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aether; for men seem to have regarded the body always in motion (aei theon) as something also divine (theion) by its nature, and they made it a rule to call that substance aether, as being identical with nothing in our world. Having said that the whole cosmos surrounding the upward motion is thus unlike anything in our own world, and made of a different substance, the one that moves in a circle, and that this was also the assumption of people before us,81 [Aristotle] tries to establish this in the present passage on the basis of what has been set out previously by means of the way its name differs from other things. He also approves of Anaxagoras for calling it by that name, but criticises him for thinking that aether derives from aithein, i.e. burning; for Anaxagoras says that the upper, that is, the celestial, regions are full of fire. Yet not only he, but Plato too is of this opinion, saying that the stars are made of fire, and the whole heaven mostly of fire, with a little of the other elements.82 Heraclitus, too, was of this opinion,83 and it appears that no one before Aristotle said that heaven was made of another corporeal substance. He is therefore without any ground ascribing his own newfangled doctrine to his predecessors.84 Let us grant85 that it is not derived from aithein, though this etymology is closer; yet how86 does this prove it different from things in our region, since the name imposed on it does not come from its substance, but from its everlasting motion? Thus there is no cogency in his proof, based on the name, that people think that the heaven is different from the elements in our region. We will elsewhere discuss Aristotle’s arguments in the First Book of On the Heavens set up to prove on the ground of the circular movement that the heaven is made of a fifth corporeal substance.87 339b27-30 Our claim is that the same opinions circulate among men, not once or twice or a few times, but an infinite number of times. What Aristotle writes here is in accordance with his own opinion, the assumption being that the universe is without a beginning and without coming-into-being,88 but he is unaware that he is falling into his own nets. If the same opinions arise an infinite number of times because the world has no beginning of being, then it follows necessarily that the same opinions recur not only an infinite number of times, but a multiplicity of infinitudes. For it is not the case that the same opinions recurred an infinite number of times down to Aristotle’s days, but a very long time before him as well they had recurred infinitely often; if not infinitely often, the universe would have a beginning. But if it did not89 have a beginning, then whatever part of past time you were to take the same opinions will necessarily recur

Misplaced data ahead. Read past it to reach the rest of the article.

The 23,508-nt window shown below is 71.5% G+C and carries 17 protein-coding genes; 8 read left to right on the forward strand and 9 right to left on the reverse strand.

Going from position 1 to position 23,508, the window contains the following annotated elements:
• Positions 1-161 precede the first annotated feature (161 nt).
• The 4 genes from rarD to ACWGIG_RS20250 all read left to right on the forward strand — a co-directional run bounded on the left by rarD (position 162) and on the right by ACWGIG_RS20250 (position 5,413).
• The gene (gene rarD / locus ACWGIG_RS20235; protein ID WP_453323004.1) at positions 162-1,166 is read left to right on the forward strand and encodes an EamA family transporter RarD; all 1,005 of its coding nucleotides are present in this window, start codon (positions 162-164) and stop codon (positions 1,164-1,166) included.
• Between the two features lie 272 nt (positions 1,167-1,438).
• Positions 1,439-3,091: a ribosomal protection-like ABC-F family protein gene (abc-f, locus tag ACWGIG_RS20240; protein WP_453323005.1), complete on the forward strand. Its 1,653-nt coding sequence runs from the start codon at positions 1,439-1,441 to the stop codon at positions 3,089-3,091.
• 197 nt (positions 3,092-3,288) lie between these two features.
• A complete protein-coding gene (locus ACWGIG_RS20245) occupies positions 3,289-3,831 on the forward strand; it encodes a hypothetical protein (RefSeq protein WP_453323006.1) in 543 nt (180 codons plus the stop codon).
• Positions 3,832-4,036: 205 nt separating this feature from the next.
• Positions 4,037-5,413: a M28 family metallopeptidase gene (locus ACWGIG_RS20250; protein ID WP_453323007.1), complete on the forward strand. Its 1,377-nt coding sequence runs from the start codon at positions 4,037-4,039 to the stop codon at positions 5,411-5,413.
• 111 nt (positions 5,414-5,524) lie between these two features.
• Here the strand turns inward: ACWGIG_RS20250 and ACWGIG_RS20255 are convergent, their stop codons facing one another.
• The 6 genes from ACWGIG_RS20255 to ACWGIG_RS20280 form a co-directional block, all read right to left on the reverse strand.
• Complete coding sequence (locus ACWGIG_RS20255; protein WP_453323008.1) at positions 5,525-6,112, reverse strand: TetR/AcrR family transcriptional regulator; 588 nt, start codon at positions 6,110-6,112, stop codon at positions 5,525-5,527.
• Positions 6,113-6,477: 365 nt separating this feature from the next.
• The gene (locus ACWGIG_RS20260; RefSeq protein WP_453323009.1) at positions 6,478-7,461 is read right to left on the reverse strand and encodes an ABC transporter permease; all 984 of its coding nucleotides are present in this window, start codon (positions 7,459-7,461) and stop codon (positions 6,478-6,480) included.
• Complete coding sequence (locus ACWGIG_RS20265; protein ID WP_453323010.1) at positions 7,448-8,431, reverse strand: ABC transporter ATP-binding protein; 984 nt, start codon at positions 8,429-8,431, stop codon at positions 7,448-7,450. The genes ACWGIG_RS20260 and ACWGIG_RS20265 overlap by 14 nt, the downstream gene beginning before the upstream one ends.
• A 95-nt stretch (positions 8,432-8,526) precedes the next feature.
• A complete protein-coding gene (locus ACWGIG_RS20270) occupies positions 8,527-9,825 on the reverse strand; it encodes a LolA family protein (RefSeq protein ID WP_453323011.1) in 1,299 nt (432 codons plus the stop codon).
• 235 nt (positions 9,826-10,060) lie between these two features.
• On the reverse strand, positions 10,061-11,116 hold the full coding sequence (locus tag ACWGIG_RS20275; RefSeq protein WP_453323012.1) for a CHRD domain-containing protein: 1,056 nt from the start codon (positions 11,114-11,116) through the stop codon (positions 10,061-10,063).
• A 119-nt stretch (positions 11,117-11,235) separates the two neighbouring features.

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ad infinitum90 an infinite number of times down to Aristotle’s days, not only the opinion that the world is without a beginning, but also the opinion that it had a beginning; and thus both opinions will derive equal credibility from the time argument.91 Secondly, if the past is infinite, the infinite must necessarily increase by the addition of the subsequent, and it will never cease from increasing, since time proceeds infinitely. Now if it is impossible for the infinite by itself to be realised, as Aristotle himself showed, it is a fortiori impossible that anything greater and more infinite than the infinite should come to be.92 If, then, it is impossible for the same opinions to recur an infinite number of times, and no one before him appears to have propounded this opinion, it follows that Aristotle initiated it. It has thus been proven lucidly that he has fallen into his own snare; but in any case it is through these arguments that he wants to infer that there is an older opinion to the effect that the heaven is of a different substance than the sublunary world and that it is everlasting. What he says about it is this: our predecessors, being of [this] opinion, call this body aether, naming it thus on the ground that it is always in motion (aei theein), never rests from movement and that it is divine (theion): a thing which is true of nothing under the moon, everlasting and unceasing motion. When this opinion, Aristotle says, had disappeared in the course of time, the word remained, but was transferred by later generations to a different meaning, that of burning (aithein), as it were fire in its substance. For not only cities and nations, he argues, have their beginnings and ends, resulting in total oblivion, but this also happens to opinions, arts and sciences, which eventually recur in the course of a long time. Thus music and sculpture and some other arts were invented by our predecessors, but they have become dim now and may flourish again in due course.93 It is plausible, therefore, that the same happens to beliefs about reality. And they say that Alexander wrote to Aristotle from India, or94 according to others from Babylon, that the wise men there also say that the heaven is made of another kind of body.95 What the truth of this is, I cannot say, but among Greeks no one before Aristotle appears to have held this opinion. Plato in the Cratylus, discussing correctness in words, derives aether from ‘always running’ (aei thein);96 he says that the survivors of the deluge lived in the highest mountains and for some time led a brutish life, occupied as they were only with the gathering of food and the other necessities of life; but when at last they had recovered a little from the turmoil of the flood, it occurred to them that there was some cause of appearance; and as they observed the celestial bodies and saw their everlasting motion, they called them Aether and God, the one from their burning (aithein), the other from their everlasting movement (aei thein). And because they saw the heaven neither coming into being nor passing